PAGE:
@dang or another mod, would be better to link to https://puck.nether.net/pipermail/outages/2020-August/013187... as this isn't a Cloudflare issue.
"The IP NOC with the assistance of the Operations Engineering team confirmed a routing issue to be preventing BGP sessions from establishing correctly. A configuration adjustment was deployed at a high level, and sessions began to re-establish with stability. As the change propagates through the affected devices, service affecting alarms continue to clear"
Edit: With more information coming in, I don't think the current issue is specific to Cloudflare. FWIW I'm having zero issues in mid-US.
Small sites don't really need that decentralization, sure it's nice that it's easy but this isn't the problem.
The problem is that in aggregate you end up with an internet with a single point of failure.
And even if as it is now isn't a big problem, who's to say that one day it is a huge problem?
And the other problem, which I'm pointing at, is that without using something like Cloudflare, you end giving yourself more points of failure (more pressure, DDoS, lack of easy load balancing, most costs and devops to implement those yourself, etc).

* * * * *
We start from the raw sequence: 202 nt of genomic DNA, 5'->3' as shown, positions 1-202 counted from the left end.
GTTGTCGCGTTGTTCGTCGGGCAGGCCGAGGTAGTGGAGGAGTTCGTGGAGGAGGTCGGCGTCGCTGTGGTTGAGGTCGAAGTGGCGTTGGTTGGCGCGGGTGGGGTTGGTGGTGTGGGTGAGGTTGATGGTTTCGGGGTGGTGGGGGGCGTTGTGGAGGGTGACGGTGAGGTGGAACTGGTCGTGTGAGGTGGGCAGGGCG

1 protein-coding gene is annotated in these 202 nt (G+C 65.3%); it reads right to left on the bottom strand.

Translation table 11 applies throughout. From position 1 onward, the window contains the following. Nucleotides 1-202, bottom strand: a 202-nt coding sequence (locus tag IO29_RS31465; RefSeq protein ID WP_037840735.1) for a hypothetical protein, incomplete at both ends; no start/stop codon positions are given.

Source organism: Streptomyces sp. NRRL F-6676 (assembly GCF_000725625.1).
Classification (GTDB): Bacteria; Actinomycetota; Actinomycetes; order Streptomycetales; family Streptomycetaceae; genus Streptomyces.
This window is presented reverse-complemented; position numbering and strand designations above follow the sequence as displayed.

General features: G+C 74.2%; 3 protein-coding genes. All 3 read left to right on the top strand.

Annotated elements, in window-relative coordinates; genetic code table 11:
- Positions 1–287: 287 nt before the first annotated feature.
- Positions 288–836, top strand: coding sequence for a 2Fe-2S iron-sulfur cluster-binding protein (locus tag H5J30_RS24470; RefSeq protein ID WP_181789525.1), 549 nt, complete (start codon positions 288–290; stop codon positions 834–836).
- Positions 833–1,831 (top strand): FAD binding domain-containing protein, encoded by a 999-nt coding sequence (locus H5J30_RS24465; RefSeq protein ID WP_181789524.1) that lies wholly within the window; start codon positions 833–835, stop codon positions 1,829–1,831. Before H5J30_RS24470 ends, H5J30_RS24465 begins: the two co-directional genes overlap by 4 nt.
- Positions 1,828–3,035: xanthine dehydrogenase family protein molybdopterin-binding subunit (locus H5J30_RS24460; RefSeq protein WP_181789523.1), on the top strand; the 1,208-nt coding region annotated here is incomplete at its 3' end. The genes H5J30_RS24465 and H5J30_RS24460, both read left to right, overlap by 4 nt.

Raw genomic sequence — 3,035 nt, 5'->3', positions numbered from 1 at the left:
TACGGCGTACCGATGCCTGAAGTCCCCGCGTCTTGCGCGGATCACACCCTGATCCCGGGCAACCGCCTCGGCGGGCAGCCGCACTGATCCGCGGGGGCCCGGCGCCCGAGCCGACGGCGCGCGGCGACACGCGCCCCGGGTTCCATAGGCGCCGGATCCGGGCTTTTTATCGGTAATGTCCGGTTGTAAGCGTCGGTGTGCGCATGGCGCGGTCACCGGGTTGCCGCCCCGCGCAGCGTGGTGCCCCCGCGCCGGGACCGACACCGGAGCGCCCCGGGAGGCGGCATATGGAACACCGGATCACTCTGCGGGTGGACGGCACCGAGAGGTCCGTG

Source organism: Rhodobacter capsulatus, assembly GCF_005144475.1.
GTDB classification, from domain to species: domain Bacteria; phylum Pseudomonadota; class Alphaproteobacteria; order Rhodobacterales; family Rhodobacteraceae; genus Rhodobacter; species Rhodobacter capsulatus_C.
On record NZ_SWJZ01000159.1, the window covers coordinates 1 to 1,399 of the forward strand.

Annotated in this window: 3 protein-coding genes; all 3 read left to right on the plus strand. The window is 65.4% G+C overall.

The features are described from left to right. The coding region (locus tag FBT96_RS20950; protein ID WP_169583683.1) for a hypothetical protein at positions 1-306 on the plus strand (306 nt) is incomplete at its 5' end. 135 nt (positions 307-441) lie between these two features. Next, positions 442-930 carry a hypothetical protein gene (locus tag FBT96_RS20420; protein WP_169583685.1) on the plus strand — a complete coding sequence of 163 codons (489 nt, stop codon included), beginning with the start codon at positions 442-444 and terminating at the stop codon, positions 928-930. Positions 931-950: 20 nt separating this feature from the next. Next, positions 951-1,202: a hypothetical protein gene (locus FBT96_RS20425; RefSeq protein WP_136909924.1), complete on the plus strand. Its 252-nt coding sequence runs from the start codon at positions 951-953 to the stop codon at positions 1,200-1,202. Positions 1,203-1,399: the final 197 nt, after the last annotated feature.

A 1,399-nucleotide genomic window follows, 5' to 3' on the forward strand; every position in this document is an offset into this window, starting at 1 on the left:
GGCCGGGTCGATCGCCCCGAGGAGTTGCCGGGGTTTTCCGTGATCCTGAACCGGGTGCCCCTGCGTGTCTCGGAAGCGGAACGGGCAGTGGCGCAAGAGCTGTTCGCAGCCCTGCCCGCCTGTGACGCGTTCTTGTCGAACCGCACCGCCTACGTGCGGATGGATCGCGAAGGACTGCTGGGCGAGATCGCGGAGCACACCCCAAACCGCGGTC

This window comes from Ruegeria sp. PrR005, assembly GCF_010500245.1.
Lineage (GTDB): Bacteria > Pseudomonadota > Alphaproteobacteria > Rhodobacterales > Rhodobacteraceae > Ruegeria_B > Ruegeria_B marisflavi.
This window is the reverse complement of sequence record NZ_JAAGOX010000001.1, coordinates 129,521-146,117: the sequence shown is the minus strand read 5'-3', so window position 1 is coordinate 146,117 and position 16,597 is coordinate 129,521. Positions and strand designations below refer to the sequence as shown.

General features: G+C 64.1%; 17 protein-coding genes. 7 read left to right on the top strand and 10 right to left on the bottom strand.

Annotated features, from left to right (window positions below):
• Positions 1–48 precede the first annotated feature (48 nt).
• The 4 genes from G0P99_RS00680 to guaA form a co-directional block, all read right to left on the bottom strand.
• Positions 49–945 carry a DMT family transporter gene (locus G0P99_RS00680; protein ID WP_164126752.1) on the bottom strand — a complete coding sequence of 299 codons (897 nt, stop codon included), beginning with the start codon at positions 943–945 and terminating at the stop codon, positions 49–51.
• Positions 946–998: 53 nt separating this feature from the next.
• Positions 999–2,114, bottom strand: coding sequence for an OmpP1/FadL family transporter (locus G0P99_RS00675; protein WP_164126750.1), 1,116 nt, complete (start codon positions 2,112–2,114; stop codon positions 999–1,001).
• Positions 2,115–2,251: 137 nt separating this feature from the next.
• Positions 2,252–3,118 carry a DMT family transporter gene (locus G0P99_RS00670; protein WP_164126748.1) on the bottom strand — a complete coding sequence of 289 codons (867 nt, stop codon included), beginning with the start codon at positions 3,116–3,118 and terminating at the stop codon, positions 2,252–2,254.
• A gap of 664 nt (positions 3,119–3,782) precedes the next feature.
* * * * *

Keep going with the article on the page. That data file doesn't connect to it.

And each site doesn't care if 10000 others go down together -- if anything that's good, if their competitors go down for a while. They care for their own status...
>And even if as it is now isn't a big problem, who's to say that one day it is a huge problem?
I'd say periodic mass failures should inform our usage and dependance patterns of the internet so that we're not 100% dependent on it 24/7, in which case sites going down together never becomes "a huge problem".
In other words, one way to never have it be a huge problem is to make the internet perfectly decentralized (which is impossible anyway -- first because sites people care about is a power law distribution, e.g. Google, MS, Amazon, stores, app stores, etc, so if Google goes down there's a disruption to billions of people, even if millions of lesser sites are up that much fewer care about, -- and second because critical instrastructure is shared, e.g. undersea cables etc.
The other way to never have it be a huge problem is to learn and adapt to situations when sites might be done, and build resilient alternative ways of operation (analogue, if need be).
Furthermore, centralizing services over a handful cloud providers only encourages reliance on few large carriers.